Golly, there are so many! My next must read is Getting Away With It by Julie Cohen. I preordered and got my hands on this massive hardback ages ago, but since then I’ve been so busy that I’ve had to stick to shorter books so I don’t get frustrated by my lack of reading time (a lightweight, I know, but I savour every word of a good book). The last book I read was Savage Sun by B L Bonita, which was very hot! Possibly not one you’d give to your great aunty Mable, but ask her, you never know!
And finally, can you tell us a bit about your next novel? I understand there’s a Welsh-Italian hero in it. (Perfect combo, not that I’m biased or anything!)
My current WIP does have a Welsh-Italian in it. Tall and dark, with arctic blue eyes, he’s been thoroughly researched and inspected by moi for any potential flaws (ho ho, tough job etc). There’s a lot of history involving Italian immigrants to the deep, green valleys of South Wales, a lot of passion, a lot of – hang on! My editor’s not even inspected him yet!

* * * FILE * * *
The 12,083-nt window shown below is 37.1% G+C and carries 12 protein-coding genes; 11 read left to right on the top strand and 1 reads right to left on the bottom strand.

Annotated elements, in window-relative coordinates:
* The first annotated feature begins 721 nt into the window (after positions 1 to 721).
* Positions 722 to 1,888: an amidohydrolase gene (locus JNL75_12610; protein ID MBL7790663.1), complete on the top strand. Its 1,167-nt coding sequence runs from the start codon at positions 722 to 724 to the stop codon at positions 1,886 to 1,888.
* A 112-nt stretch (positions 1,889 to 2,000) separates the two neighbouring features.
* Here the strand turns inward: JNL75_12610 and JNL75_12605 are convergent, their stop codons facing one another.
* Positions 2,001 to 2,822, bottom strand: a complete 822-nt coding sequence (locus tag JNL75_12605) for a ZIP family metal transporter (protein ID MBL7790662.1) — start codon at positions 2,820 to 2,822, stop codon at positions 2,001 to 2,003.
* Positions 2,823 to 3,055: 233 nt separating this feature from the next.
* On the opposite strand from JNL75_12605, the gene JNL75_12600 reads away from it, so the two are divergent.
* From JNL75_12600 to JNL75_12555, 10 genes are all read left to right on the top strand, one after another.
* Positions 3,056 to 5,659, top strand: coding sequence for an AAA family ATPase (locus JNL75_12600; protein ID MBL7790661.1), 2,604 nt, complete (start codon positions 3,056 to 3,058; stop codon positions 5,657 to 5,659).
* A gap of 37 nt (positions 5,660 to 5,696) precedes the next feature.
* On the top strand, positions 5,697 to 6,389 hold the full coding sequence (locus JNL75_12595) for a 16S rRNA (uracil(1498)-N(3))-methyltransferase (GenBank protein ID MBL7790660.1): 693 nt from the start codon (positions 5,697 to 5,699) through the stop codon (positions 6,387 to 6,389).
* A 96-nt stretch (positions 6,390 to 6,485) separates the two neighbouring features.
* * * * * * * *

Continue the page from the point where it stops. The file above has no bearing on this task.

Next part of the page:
Thanks so much for having me, Kath and squirrels, you can come back in now!
Thanks for visiting the Nut Press and answering our questions!
Storm’s Heart is Rachel Lyndhurst’s debut novel and is published by Embrace Books, an imprint of Salt Publishing. Storm’s Heart is available as a paperback or an ebook from Amazon UK or Salt Publishing. To find out more about the author, visit Rachel’s blog or Follow Rachel on Twitter.
You can win your very own signed copy of Storm’s Heart by leaving a comment below by Sunday 20th March.